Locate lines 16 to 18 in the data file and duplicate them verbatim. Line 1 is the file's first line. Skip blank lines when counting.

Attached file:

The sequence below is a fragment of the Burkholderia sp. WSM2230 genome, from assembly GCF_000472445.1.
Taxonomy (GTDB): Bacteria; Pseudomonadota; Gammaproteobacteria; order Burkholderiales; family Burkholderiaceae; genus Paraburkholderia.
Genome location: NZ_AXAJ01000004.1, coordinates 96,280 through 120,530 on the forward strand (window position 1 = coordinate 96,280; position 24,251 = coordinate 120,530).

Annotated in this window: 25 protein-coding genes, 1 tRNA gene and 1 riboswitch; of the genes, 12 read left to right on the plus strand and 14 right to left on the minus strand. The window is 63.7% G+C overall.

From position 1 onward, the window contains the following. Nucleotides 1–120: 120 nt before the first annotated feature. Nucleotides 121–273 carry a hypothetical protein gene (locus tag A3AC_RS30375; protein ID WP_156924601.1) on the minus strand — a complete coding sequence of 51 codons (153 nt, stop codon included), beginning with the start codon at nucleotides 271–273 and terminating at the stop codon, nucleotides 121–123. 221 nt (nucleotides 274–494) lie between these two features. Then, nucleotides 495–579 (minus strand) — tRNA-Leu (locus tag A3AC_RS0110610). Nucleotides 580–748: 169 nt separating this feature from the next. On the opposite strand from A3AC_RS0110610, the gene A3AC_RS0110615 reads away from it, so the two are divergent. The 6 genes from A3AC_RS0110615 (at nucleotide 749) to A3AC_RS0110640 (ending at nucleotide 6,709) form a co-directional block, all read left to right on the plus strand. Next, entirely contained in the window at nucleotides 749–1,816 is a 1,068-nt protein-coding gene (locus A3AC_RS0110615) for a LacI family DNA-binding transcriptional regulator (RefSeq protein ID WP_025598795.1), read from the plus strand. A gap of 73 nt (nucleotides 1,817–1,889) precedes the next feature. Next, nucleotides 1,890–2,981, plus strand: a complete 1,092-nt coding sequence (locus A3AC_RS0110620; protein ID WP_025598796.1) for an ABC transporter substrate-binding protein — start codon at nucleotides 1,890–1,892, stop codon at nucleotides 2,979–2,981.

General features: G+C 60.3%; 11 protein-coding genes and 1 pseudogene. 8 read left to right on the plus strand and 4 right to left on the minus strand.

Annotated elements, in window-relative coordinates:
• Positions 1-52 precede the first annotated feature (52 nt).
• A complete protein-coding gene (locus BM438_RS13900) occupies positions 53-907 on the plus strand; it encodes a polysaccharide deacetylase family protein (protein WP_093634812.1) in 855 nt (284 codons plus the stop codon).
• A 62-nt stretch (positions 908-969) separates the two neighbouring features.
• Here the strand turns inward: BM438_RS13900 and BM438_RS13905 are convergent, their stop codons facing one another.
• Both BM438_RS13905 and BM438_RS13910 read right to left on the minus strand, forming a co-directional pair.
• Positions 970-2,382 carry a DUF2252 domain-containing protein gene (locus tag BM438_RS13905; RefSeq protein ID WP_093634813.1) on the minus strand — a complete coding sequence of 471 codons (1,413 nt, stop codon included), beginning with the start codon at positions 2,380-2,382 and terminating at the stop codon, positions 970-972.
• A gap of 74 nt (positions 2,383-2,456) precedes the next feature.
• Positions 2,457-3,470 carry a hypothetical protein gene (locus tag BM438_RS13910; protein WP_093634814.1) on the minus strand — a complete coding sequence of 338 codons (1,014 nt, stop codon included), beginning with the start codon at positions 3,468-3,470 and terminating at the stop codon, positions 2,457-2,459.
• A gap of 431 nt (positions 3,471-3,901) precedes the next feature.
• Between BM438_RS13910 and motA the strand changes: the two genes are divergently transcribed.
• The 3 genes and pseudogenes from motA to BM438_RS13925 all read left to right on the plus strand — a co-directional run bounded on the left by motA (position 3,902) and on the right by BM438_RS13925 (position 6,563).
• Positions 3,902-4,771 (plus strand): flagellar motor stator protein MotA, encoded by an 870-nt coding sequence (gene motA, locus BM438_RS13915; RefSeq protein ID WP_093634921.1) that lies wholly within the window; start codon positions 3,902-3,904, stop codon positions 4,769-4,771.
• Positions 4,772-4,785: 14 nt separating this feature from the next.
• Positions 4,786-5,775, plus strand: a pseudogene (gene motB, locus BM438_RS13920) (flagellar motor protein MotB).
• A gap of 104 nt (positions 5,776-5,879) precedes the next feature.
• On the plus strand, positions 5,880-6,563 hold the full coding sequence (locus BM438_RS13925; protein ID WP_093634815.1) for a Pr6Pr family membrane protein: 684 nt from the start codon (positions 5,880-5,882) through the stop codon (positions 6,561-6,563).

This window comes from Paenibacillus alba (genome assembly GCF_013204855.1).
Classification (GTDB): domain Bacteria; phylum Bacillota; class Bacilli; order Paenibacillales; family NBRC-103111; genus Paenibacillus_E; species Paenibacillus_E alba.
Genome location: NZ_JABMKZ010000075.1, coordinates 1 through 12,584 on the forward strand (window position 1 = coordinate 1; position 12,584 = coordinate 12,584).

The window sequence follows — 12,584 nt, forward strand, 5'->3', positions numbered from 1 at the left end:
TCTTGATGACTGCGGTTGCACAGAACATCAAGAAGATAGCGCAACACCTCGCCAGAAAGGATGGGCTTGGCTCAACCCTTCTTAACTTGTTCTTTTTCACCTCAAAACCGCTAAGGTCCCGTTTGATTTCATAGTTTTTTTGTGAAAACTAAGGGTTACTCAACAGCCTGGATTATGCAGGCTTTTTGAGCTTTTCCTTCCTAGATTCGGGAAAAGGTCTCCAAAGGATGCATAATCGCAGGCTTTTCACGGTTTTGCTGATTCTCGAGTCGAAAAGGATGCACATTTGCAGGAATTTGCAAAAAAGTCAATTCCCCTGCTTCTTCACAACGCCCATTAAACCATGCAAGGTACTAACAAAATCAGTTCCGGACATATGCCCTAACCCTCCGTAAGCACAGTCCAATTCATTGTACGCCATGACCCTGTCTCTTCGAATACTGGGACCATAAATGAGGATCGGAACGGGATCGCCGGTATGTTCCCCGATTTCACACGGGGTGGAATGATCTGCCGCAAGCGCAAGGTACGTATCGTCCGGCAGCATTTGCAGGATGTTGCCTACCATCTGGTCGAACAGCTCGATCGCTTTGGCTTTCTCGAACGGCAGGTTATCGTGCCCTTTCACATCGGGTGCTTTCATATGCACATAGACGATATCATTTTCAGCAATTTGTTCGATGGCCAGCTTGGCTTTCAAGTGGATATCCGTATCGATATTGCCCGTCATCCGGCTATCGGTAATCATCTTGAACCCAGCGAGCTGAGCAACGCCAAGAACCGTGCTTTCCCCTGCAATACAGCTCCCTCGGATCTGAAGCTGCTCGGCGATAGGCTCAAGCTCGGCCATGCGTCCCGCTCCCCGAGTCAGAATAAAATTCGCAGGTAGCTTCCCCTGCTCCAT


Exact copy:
• A gap of 431 nt (positions 3,471-3,901) precedes the next feature.
• Between BM438_RS13910 and motA the strand changes: the two genes are divergently transcribed.
• The 3 genes and pseudogenes from motA to BM438_RS13925 all read left to right on the plus strand — a co-directional run bounded on the left by motA (position 3,902) and on the right by BM438_RS13925 (position 6,563).